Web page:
July 15, 2013
On Getting Drunk in Antarctica

There comes a point every summer where the hot weather starts to feel less like an opportunity for outdoor fun and more like a full-body rash that won’t go away. New Yorkers are flocking  to an ice bar. Japanese workers ditch their suits for Hawaiian shirts. Here in D.C., the summer is so swamp-like that when you go outside — even when it’s not raining — people tell you to stay dry.
So naturally, when I learned about Phil Broughton, a health physicist who once worked at the Amundsen Scott South Pole Station in Antarctica, I was drawn as much by the frigid setting as I was by his amazing story.
This time of year, when days in the northern hemisphere are long and sweltering, those near the South Pole reach lows of -100 degrees Fahrenheit or less, and the continent is in the throes of its yearly six months of darkness.
Each winter, the few dozen workers at the South Pole research station spend nine months in total isolation: No airplanes can fly in or out until the base “warms” up to 50 below zero — otherwise the fuel might freeze and kill the engine.
Read more. [Image: National Science Foundation/Sven Lidstrom]

On Getting Drunk in Antarctica

There comes a point every summer where the hot weather starts to feel less like an opportunity for outdoor fun and more like a full-body rash that won’t go away. New Yorkers are flocking to an ice bar. Japanese workers ditch their suits for Hawaiian shirts. Here in D.C., the summer is so swamp-like that when you go outside — even when it’s not raining — people tell you to stay dry.

So naturally, when I learned about Phil Broughton, a health physicist who once worked at the Amundsen Scott South Pole Station in Antarctica, I was drawn as much by the frigid setting as I was by his amazing story.

This time of year, when days in the northern hemisphere are long and sweltering, those near the South Pole reach lows of -100 degrees Fahrenheit or less, and the continent is in the throes of its yearly six months of darkness.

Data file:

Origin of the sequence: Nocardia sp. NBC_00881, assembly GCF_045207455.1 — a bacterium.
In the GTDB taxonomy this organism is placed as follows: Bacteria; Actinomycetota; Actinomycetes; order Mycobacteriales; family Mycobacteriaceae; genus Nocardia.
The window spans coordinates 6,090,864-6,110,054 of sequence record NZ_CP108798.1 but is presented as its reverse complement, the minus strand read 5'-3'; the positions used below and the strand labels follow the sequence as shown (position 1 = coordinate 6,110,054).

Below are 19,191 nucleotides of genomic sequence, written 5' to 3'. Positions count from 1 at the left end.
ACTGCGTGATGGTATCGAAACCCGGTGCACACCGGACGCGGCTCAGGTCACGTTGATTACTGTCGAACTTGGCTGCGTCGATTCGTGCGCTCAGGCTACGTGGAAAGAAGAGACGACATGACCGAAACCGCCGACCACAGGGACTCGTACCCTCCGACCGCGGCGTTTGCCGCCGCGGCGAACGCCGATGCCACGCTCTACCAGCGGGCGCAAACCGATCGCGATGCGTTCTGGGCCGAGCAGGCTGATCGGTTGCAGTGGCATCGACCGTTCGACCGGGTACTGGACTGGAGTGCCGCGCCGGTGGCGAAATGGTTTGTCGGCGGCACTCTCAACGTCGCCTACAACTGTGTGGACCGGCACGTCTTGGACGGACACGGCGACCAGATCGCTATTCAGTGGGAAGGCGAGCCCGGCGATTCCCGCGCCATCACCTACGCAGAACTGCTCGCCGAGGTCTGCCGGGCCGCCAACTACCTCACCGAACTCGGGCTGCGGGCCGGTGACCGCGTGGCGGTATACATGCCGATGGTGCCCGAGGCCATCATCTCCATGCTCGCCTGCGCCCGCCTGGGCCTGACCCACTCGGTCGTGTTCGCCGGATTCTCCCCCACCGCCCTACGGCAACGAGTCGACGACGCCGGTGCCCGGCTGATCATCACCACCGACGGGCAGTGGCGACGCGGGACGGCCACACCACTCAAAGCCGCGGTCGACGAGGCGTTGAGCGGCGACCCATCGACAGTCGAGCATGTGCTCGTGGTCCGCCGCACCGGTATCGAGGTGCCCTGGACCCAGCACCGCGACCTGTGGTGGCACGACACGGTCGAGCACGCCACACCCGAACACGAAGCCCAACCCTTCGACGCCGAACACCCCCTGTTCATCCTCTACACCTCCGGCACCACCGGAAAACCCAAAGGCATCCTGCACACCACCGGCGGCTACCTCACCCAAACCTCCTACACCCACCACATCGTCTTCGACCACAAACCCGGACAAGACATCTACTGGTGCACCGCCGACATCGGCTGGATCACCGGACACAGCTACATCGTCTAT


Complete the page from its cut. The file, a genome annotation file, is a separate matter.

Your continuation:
Each winter, the few dozen workers at the South Pole research station spend nine months in total isolation: No airplanes can fly in or out until the base “warms” up to 50 below zero — otherwise the fuel might freeze and kill the engine.

Read more. [Image: National Science Foundation/Sven Lidstrom]

2:15pm
  
Filed under: Antarctica Drinking 
  1. isthisthe-u-n reblogged this from metalmurmaid
  2. metalmurmaid reblogged this from theatlantic
  3. explosivemarbles reblogged this from victrazing
  4. mischief-dream reblogged this from theatlantic
  5. lemyh reblogged this from victrazing
  6. spngewrthy reblogged this from kylegreggy
  7. zeenphotos reblogged this from theatlantic
  8. kylegreggy reblogged this from theatlantic
  9. newsworks reblogged this from theatlantic
  10. cobwebshuntmyattic reblogged this from theatlantic
  11. digidotbot reblogged this from theatlantic
  12. clockworoks reblogged this from tommby
  13. tommby reblogged this from theatlantic
  14. icicle reblogged this from d-d-d
  15. wetjewels reblogged this from theatlantic
  16. sliverdemon reblogged this from maneatingbadger
  17. sosungjackskellington reblogged this from theatlantic
  18. sensiblestupidity reblogged this from maneatingbadger
  19. maneatingbadger reblogged this from theatlantic
  20. wdmsy reblogged this from d-d-d
  21. suchaplaceneverwas reblogged this from backshootingford
  22. votredilettante reblogged this from theatlantic
  23. wwbioteach reblogged this from mb24jg
  24. backshootingford reblogged this from theatlantic